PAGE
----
This should provide a decent background as to some of the changes you’re seeing take place. Without knowing where bunker placements, green expansions, fairway bunkering, new Fescue areas, etc., some of the new grassing lines won’t make sense until the construction phase is completed. Thank you for being patient while we start this phase of the project, as the intent of the timing, is to have the golf course as playable, and consistent, as possible after the work is completed, and the course reopens for play in the Spring of 2021.

If you have questions about this phase of the Master Plan, please don’t hesitate to ask.

Mike Manthey

14 Replies to “Fairway Expansions Explained”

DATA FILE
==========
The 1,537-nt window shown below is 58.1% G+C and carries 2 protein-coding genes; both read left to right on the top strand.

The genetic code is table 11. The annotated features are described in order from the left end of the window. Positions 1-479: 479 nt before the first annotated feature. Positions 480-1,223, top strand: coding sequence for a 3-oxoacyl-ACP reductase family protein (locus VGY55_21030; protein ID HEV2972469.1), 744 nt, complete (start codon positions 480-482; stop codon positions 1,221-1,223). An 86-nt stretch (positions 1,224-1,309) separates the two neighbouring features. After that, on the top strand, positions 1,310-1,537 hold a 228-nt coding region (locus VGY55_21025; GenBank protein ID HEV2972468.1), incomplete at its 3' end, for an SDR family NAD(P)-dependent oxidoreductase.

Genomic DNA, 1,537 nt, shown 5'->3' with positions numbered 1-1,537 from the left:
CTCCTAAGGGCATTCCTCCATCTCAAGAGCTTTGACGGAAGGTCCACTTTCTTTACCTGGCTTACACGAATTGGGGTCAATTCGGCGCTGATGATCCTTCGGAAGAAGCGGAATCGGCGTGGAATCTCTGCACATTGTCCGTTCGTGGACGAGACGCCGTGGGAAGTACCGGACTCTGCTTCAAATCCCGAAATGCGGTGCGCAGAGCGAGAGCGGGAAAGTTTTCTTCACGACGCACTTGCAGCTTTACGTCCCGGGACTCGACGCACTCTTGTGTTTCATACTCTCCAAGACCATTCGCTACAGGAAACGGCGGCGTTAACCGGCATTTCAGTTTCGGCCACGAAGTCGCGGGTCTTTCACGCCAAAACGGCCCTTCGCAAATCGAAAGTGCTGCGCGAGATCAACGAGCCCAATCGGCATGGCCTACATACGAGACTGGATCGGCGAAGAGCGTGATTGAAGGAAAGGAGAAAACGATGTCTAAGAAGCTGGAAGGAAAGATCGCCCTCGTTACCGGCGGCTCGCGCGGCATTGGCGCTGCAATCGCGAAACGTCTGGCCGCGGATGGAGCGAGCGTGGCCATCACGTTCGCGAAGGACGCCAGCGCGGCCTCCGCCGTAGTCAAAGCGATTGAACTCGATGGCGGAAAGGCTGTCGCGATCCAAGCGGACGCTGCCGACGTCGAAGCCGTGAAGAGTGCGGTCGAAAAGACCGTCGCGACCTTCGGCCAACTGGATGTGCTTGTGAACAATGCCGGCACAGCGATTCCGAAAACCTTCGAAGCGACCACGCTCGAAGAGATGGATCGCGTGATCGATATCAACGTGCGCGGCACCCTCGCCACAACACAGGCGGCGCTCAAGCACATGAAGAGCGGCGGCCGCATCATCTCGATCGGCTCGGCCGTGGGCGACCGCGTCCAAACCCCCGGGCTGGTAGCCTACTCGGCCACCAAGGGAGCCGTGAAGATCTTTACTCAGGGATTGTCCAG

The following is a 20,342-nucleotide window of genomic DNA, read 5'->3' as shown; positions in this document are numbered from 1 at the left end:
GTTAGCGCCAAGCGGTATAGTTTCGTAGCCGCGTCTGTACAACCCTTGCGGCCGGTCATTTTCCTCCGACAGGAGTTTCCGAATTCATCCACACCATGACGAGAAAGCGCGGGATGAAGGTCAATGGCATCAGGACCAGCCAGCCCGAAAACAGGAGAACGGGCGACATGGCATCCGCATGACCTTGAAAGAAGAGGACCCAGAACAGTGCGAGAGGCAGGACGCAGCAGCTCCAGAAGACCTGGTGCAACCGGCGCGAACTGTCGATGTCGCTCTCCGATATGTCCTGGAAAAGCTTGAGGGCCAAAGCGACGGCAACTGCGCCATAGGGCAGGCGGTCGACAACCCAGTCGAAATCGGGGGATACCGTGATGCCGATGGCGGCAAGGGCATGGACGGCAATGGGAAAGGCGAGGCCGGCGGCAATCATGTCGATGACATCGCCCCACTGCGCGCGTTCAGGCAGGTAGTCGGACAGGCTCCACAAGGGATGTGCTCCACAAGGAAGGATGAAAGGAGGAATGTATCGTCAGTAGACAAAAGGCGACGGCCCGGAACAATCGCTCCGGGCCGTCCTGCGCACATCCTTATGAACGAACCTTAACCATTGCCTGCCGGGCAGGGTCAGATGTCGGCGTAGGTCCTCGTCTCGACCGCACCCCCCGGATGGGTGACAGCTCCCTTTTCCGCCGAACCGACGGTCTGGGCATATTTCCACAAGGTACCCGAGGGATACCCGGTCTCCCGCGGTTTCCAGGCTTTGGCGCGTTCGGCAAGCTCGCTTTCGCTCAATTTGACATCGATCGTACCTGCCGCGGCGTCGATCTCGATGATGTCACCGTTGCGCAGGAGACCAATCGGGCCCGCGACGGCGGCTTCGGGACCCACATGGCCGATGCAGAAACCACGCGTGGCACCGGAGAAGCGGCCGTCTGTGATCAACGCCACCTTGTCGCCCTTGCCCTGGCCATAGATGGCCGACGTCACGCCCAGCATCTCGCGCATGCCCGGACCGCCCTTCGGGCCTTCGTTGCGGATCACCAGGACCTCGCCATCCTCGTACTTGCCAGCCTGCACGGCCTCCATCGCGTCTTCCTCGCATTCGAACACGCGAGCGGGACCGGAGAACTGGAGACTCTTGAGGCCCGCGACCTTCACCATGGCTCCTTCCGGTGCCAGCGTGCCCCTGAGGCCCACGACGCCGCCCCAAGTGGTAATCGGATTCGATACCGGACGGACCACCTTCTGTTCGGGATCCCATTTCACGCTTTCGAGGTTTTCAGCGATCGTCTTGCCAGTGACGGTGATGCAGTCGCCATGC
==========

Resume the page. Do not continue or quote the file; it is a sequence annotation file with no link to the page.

1. David Jansa says:

    This is great information. Thank you for keeping us informed on the progress.

    1. Mike Manthey says:

      Thanks for stopping by to read Dave!

  2. Michael Bilski says:

    Great update! Thanks

    1. Mike Manthey says:

      Thanks for reading Mike!

  3. Dan Kelly says:

    I can’t speak for anyone else, but the new fairway lines are simply thrilling. I can’t wait to see some shots (even my own!) bounding into the bunkers.

    A couple of surprises:

    I was surprised that the fairway line on the right of 17 wasn’t even farther right and that the FW line left of the pond on 6 wasn’t even farther left.

    It is very pleasing to see, for example, that drives down the middle of 14 might stay in the FW on the right.